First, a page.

DEAR DOCTOR: I love swimming and doing water exercises in the pool. The problem is that I tend to get painful cramps in my legs and feet. Is there anything I can do to avoid them? Does my age (I'm 69) have anything to do with this?
DEAR READER: Muscle cramps in the legs -- the calf and thigh, as well as the feet -- are a fact of life for some of us who exercise. And while there are many theories as to why they occur (many of them presented quite forcefully as fact), the truth is, we don't really know the cause. It does appear that cramps, or muscle spasms, can become more common as we age. That's particularly true of leg cramps that occur at night, during sleep. For others, as you have discovered, they can intrude into the activities of daily life.
What's happening is that, due to a nerve malfunction, the muscle fibers suddenly contract and don't release. Unless you've ever lived through a muscle spasm (sometimes it's called a charley horse), you can't understand just how helpless you feel and how painful it is. And while the spasm itself typically ends relatively quickly, that area of the muscle may feel tender for a day or so.
If you decide to check in with your family doctor regarding the onset of these muscle spasms, he or she will most likely begin with a physical examination of the area involved. Your doctor will also collect the information needed to rule out any underlying disease or condition that could be the cause of the spasms. This includes diabetes, kidney disease, heavy drinking or alcoholism, and peripheral artery disease. The latter, which Dr. Ashley covered in a recent column, is a condition in which certain arteries, including those in the legs, become narrow. Pregnant women are also prone to muscle cramps, particularly in the final months before delivery.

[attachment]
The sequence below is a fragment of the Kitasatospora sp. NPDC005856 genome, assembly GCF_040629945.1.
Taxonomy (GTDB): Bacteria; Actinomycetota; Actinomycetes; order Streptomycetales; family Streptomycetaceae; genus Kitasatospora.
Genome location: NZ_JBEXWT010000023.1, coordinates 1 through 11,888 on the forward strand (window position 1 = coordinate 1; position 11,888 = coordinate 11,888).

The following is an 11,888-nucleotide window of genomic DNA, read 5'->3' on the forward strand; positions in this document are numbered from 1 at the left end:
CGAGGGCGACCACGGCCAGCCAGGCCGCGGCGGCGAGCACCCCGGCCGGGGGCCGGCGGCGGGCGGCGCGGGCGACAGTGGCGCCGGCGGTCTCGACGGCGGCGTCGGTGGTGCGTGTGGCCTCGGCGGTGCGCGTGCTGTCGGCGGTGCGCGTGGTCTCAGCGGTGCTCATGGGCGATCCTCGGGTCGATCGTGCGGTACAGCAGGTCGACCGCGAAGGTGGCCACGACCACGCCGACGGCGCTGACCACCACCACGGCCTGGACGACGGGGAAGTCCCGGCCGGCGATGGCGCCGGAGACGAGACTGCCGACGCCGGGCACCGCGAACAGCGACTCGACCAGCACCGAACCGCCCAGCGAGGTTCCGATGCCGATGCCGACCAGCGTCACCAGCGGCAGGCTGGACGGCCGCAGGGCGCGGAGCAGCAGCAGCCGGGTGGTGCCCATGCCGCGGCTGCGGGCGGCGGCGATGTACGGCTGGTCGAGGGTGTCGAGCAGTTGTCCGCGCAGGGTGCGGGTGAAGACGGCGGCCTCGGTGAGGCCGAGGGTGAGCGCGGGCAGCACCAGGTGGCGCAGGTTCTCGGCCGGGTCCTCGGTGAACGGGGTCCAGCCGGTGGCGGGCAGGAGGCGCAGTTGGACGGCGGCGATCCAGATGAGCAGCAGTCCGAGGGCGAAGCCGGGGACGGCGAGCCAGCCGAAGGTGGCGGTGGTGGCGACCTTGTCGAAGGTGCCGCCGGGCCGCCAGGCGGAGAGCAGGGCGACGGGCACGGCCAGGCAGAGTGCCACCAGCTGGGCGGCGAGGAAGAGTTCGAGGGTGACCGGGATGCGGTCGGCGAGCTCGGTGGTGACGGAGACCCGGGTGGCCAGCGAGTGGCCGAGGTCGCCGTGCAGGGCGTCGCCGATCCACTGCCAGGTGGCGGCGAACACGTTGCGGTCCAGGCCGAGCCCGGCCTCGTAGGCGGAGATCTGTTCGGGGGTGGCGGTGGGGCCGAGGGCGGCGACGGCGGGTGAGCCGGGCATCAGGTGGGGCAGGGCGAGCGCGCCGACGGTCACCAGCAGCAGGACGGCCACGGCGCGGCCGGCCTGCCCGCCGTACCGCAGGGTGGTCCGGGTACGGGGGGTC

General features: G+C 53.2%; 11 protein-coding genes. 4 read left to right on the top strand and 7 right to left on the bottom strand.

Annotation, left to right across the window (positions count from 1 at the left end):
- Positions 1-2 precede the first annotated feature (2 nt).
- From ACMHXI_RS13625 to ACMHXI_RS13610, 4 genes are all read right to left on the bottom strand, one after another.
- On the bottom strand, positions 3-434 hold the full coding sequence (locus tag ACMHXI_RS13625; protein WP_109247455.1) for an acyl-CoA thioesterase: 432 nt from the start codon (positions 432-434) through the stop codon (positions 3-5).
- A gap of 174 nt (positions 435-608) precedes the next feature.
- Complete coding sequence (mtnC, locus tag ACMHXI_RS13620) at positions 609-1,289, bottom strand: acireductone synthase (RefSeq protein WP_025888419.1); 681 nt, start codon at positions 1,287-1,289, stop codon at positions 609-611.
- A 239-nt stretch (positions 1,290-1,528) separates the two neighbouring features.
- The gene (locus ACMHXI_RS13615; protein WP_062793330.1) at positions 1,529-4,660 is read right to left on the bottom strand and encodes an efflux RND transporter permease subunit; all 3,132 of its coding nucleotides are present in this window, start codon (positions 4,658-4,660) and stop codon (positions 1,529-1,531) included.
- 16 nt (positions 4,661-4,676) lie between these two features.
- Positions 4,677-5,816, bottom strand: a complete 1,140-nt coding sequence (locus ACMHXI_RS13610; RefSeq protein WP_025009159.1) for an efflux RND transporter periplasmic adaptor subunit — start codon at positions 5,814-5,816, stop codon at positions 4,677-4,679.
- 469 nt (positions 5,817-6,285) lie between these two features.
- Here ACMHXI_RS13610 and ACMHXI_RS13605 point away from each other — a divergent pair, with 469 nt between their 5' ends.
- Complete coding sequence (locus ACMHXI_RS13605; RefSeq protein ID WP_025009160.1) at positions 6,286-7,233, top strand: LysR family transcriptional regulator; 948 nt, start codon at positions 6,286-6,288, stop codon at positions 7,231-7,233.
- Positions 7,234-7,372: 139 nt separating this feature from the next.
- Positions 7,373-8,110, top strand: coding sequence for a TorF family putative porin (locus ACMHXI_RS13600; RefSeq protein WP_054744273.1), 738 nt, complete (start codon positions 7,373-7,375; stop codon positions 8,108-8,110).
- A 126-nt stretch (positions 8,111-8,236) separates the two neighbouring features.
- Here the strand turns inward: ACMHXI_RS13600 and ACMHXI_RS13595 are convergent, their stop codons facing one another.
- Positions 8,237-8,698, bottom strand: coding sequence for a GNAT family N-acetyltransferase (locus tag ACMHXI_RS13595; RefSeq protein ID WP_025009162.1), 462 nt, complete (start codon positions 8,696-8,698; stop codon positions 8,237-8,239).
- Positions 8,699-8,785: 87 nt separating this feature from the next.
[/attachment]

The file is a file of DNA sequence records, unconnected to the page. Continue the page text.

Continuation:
Other factors in persistent leg cramps can include a pinched nerve, flat feet, muscle fatigue from overuse and an imbalance of essential minerals such as calcium and magnesium. Muscle cramps can also be a side effect of certain medications, such as diuretics and statins.
We see two potential factors associated with muscle spasms in your situation. One is muscle overuse, and the other is cold temperature. Do the cramps occur in the later stages of your workouts? If so, try taking a break before you reach that danger zone. Hop out of the pool, get something to drink, warm up your legs with a quick walk. Do some stretches and massage the muscles before getting back into the pool.
Another area of agreement around muscle spasms is the importance of potassium, calcium and magnesium in neural health. Dark leafy greens are a good source of magnesium. Potassium-rich foods include sweet potatoes, bananas, broccoli, halibut, cantaloupe and orange juice.
When a cramp does occur, gently massage the affected area and gradually stretch the muscle. It's possible for a cramp to last up to a minute or more, so be patient. And if the cramps are severe enough to interfere with daily life, please do get in touch with your doctor.
(Eve Glazier, M.D., MBA, is an internist and assistant professor of medicine at UCLA Health. Elizabeth Ko, M.D., is an internist and primary care physician at UCLA Health.)
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